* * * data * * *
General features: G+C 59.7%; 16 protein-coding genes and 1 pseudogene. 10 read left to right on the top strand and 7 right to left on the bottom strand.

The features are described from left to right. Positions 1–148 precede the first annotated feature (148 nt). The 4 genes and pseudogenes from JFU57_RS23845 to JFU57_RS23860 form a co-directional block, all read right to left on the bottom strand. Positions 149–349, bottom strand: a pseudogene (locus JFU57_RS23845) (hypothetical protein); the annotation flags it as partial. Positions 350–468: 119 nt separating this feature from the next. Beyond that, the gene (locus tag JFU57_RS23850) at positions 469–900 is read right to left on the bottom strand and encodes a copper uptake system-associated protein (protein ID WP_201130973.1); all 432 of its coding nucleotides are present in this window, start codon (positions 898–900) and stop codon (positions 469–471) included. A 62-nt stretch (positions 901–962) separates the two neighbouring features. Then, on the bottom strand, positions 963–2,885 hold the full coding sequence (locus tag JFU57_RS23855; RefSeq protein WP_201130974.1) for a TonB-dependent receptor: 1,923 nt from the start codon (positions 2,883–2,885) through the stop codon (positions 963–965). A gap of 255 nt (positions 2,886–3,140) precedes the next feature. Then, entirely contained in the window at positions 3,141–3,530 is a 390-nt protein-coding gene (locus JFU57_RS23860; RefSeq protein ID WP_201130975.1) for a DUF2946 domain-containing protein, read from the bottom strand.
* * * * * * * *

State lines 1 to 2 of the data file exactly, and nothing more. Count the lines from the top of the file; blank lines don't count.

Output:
General features: G+C 59.7%; 16 protein-coding genes and 1 pseudogene. 10 read left to right on the top strand and 7 right to left on the bottom strand.

The features are described from left to right. Positions 1–148 precede the first annotated feature (148 nt). The 4 genes and pseudogenes from JFU57_RS23845 to JFU57_RS23860 form a co-directional block, all read right to left on the bottom strand. Positions 149–349, bottom strand: a pseudogene (locus JFU57_RS23845) (hypothetical protein); the annotation flags it as partial. Positions 350–468: 119 nt separating this feature from the next. Beyond that, the gene (locus tag JFU57_RS23850) at positions 469–900 is read right to left on the bottom strand and encodes a copper uptake system-associated protein (protein ID WP_201130973.1); all 432 of its coding nucleotides are present in this window, start codon (positions 898–900) and stop codon (positions 469–471) included. A 62-nt stretch (positions 901–962) separates the two neighbouring features. Then, on the bottom strand, positions 963–2,885 hold the full coding sequence (locus tag JFU57_RS23855; RefSeq protein WP_201130974.1) for a TonB-dependent receptor: 1,923 nt from the start codon (positions 2,883–2,885) through the stop codon (positions 963–965). A gap of 255 nt (positions 2,886–3,140) precedes the next feature. Then, entirely contained in the window at positions 3,141–3,530 is a 390-nt protein-coding gene (locus JFU57_RS23860; RefSeq protein ID WP_201130975.1) for a DUF2946 domain-containing protein, read from the bottom strand.